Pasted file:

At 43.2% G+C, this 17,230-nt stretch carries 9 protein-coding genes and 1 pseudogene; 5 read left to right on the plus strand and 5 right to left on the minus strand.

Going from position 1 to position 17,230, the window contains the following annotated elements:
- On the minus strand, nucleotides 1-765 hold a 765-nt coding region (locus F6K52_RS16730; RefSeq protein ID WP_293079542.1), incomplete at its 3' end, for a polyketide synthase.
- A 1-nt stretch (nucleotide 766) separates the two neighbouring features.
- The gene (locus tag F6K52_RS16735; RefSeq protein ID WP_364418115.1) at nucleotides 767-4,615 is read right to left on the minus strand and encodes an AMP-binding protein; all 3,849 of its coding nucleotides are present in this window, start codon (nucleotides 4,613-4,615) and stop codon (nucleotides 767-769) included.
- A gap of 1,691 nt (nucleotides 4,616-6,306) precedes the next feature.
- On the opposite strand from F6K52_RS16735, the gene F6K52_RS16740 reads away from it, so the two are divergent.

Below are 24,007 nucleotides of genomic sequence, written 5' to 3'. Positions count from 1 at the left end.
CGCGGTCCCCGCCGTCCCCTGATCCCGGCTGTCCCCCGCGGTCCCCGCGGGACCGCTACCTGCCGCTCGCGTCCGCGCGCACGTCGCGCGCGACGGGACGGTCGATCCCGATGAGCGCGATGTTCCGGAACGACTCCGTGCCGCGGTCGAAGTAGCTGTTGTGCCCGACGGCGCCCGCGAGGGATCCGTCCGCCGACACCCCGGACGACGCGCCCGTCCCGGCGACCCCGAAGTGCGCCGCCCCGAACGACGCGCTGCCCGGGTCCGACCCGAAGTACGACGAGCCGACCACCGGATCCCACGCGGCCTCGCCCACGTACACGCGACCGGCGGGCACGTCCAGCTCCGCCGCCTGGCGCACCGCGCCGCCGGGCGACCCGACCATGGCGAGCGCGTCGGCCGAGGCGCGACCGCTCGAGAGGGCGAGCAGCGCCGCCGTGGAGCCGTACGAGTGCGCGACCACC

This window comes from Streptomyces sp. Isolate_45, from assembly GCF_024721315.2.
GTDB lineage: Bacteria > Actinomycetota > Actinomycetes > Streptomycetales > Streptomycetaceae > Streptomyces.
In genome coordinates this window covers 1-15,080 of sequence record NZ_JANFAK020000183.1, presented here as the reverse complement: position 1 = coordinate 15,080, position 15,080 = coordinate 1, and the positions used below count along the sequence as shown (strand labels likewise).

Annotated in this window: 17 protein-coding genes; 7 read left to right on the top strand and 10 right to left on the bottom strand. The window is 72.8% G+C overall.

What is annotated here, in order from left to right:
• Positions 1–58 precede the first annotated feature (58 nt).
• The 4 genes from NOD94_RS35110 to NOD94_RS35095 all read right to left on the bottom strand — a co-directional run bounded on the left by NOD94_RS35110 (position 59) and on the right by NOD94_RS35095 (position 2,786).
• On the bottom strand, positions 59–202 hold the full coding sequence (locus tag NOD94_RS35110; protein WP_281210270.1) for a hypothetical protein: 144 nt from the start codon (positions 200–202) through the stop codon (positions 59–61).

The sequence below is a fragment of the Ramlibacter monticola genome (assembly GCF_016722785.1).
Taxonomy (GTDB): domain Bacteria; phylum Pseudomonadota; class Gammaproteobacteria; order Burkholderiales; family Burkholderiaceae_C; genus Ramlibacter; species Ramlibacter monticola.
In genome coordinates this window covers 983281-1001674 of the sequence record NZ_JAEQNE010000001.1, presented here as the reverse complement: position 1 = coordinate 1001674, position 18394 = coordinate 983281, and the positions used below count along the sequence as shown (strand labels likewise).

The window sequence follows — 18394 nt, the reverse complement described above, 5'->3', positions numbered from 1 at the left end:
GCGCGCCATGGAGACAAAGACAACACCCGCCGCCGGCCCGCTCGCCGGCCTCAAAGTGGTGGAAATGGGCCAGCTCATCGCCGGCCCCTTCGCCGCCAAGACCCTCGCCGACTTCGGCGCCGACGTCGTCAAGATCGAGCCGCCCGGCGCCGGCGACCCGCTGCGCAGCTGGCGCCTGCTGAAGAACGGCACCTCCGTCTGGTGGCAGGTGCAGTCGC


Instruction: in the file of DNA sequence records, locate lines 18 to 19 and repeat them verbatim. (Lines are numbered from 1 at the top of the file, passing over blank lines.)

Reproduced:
The sequence below is a fragment of the Ramlibacter monticola genome (assembly GCF_016722785.1).
Taxonomy (GTDB): domain Bacteria; phylum Pseudomonadota; class Gammaproteobacteria; order Burkholderiales; family Burkholderiaceae_C; genus Ramlibacter; species Ramlibacter monticola.